Maximizing Space In A Narrow Or Tiny Home

Using space strategically is essential if you are building a skinny home on a narrow lot. Doing that will ensure that the needs of you and your family are met. If that seems like a challenge, these useful tips can help you get the most out of a small space, and at the same time create a home that is appealing and stylish as well as functional.

1) Go with multi-purpose rooms

Designing rooms that have different functions is one way to be creative and make sure a shortage of space works for you. Combining functions that would normally happen in different rooms or areas, such as eating, working, and living is the smart way to tackle the problem of living in a skinny home on a narrow lot.

It’s easy to live and eat in the same room if you design an open plan living area. And a study nook or alcove can take the place of a dedicated office if you don’t have the space for that luxury.

Shelving, room dividers, and even the careful placement of rugs, furniture, and plants can all help to divide a space up into different zones. If you don’t have as much space as you need, it’s an easy and affordable way to create a multi-purpose room.

2) Maximize storage

It’s easier than you think to incorporate storage into a narrow or small home without taking up more space than you can afford. Creating solutions for storage that don’t take up too much of your living space is the answer, and if you are anxious about the lack of storage, this approach can solve the problem.

Some furniture actually doubles as storage space, eliminating the need for those built-in wardrobes, which may be ideal but can certainly occupy a lot of space. Instead of using a table that has one use, think of side units that have storage drawers, a bed with drawers, and an Ottoman.

3) Use the lighting

Lighting can be your friend and make your narrow home seem much roomier than it actually is. Making the most of the available natural light is important when building on a narrow lot, and one consideration is the orientation of your plot of land.

The rooms in your home will feel a lot more spacious if you make the most of the available light during daylight hours, which means designing your home to have a northerly aspect. And glass doors and windows placed in strategic places can help to welcome the light in and create that same effect of more room.

Bouncing natural light off a mirror on the wall is also an easy yet effective way of making a small room seem larger.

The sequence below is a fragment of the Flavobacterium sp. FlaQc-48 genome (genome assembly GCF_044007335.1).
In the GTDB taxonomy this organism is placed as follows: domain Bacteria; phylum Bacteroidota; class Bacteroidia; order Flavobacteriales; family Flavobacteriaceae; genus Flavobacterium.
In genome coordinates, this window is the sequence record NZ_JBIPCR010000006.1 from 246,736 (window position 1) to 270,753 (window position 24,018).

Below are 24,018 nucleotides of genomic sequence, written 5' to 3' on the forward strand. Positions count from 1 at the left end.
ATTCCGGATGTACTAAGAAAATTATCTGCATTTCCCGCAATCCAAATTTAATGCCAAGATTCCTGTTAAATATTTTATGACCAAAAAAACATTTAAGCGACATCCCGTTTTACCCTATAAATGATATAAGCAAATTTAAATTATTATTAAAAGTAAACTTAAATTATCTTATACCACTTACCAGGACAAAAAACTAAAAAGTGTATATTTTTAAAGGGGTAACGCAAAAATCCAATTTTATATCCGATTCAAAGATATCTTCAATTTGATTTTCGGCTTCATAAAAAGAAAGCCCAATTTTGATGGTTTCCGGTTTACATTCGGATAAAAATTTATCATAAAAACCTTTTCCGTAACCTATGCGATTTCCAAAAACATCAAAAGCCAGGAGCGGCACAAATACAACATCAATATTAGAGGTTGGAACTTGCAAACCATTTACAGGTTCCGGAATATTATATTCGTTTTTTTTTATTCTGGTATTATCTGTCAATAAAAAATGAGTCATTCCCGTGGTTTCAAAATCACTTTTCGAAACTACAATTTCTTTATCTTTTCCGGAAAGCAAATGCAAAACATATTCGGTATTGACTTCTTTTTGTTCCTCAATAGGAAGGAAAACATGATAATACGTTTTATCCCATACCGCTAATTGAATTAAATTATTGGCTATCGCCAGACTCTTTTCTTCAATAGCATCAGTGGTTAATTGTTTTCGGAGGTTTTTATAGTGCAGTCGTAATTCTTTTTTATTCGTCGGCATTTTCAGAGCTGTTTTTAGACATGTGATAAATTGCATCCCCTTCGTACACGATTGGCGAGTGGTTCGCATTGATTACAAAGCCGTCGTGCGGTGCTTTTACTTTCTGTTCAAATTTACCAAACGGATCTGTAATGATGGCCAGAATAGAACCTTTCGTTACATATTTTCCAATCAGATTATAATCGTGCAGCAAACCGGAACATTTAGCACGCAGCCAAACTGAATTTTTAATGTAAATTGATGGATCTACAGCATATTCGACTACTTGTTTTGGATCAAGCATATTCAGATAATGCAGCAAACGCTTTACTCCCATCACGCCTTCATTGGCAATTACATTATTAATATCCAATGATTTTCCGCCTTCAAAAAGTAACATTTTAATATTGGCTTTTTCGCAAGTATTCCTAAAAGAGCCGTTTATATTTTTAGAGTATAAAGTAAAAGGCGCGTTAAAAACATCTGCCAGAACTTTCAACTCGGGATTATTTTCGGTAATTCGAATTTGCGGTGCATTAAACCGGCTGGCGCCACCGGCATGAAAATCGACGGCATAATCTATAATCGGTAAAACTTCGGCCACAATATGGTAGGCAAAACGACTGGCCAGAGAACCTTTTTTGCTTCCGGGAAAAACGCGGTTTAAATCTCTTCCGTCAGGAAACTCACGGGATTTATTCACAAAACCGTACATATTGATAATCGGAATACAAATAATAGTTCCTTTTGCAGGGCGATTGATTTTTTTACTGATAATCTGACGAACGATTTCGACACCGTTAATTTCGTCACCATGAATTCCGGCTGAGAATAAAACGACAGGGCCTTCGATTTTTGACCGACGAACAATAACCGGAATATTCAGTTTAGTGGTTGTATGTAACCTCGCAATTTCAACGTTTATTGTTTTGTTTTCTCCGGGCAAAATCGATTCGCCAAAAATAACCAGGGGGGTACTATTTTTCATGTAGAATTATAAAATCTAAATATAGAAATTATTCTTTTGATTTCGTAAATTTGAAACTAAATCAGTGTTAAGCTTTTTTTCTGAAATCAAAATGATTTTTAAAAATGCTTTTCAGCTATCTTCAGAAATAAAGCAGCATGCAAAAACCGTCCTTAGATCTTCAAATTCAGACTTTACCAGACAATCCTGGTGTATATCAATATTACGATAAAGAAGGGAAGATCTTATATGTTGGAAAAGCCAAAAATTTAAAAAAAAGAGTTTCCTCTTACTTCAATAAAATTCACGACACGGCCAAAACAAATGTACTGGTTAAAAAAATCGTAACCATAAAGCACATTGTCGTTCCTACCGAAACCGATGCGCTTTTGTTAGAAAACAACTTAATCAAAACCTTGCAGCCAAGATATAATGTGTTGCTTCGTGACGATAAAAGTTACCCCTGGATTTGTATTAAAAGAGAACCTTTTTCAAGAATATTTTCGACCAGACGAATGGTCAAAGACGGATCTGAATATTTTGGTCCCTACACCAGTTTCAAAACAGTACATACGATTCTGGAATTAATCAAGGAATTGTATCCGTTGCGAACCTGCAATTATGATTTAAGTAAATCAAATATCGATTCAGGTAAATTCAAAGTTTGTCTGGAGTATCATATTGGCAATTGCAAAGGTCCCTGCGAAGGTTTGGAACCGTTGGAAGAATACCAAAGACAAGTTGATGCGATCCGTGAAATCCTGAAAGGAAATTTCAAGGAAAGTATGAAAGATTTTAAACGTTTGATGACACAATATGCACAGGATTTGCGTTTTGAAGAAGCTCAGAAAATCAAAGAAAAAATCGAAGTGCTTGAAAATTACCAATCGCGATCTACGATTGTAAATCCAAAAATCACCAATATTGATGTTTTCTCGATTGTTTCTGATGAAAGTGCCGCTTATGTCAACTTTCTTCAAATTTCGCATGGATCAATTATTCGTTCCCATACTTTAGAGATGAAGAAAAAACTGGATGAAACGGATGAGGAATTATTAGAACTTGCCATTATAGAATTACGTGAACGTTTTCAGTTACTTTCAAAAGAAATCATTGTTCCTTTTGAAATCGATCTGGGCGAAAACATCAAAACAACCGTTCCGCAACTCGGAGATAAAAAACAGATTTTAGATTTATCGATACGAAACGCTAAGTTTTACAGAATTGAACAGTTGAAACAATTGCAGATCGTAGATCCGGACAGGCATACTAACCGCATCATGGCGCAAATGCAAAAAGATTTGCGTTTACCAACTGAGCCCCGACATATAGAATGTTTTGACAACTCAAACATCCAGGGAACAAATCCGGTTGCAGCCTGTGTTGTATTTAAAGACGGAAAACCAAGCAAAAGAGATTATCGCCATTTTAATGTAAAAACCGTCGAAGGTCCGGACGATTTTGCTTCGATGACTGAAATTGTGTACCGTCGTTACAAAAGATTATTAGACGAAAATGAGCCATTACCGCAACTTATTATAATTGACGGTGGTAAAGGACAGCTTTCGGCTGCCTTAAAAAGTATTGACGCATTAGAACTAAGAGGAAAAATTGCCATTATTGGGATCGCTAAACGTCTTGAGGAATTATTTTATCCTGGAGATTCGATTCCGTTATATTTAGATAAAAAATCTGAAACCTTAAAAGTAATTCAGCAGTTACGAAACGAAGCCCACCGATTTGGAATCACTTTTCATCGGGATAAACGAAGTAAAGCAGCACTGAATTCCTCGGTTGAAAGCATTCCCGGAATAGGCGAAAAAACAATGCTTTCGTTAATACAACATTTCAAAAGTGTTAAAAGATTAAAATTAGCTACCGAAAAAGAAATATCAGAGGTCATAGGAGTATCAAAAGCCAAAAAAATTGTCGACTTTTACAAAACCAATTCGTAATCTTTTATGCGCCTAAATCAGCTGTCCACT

4) Go with the flow

You can create the illusion of more space if you are working with a small space by making sure the different spaces flow naturally into one another. Small rooms can feel claustrophobic and stuffy, and open plan living is the best approach for narrow home dwellers, as it allows you to benefit as much as possible from the available space.

You can also create the feeling of large living space by having a flow between your indoor living area and any outdoor area. And it’s nice to be able to use that outdoor space as a natural extension of your indoor space during the warmer months. Installing glass sliding doors can increase the amount of natural light that comes into your home and help create that natural flow.

5) Use light colours

The illusion of more space can be achieved by using lighter colours, while a small space can feel even smaller if you decorate with dark colours. Focus on using just a couple of different feature colours; your narrow space can seem crowded and stuffy if you use too many patterns, textures, and colours when decorating.

However, a few carefully chosen spots of bright colour can help to bring some personality into your room; it doesn’t need to all be plain or neutral. But chose your bright colours with care and tried not to overdo the effect.

Welcome To Bears Tiny Homes!

Mark Warfield is the builder of Bear’s Tiny Homes and the head of Bears, Inc. Mark has over 30 years of construction experience in labor, management and ownership roles. In addition to Bear’s Tiny Homes, Mark and his teams have built and renovated residential and commercial structures, historic properties, government buildings, boats, and racing trailers / recreational vehicles.

Bear’s Tiny Homes was established in August 2016. We introduced our first Tiny House On Wheels (THOW) in November 2016 at the Florida Tiny House Festival in St. Augustine; more than 60,000 people attended. At our first Tiny House show, with our first Tiny House On Wheels, we tied for Best Builder.

Laura Wilson helped start Bears, Inc. Laura is a long-time afficionado of sustainable housing and responsible development, and assists Bear’s Tiny Homes with design and operations.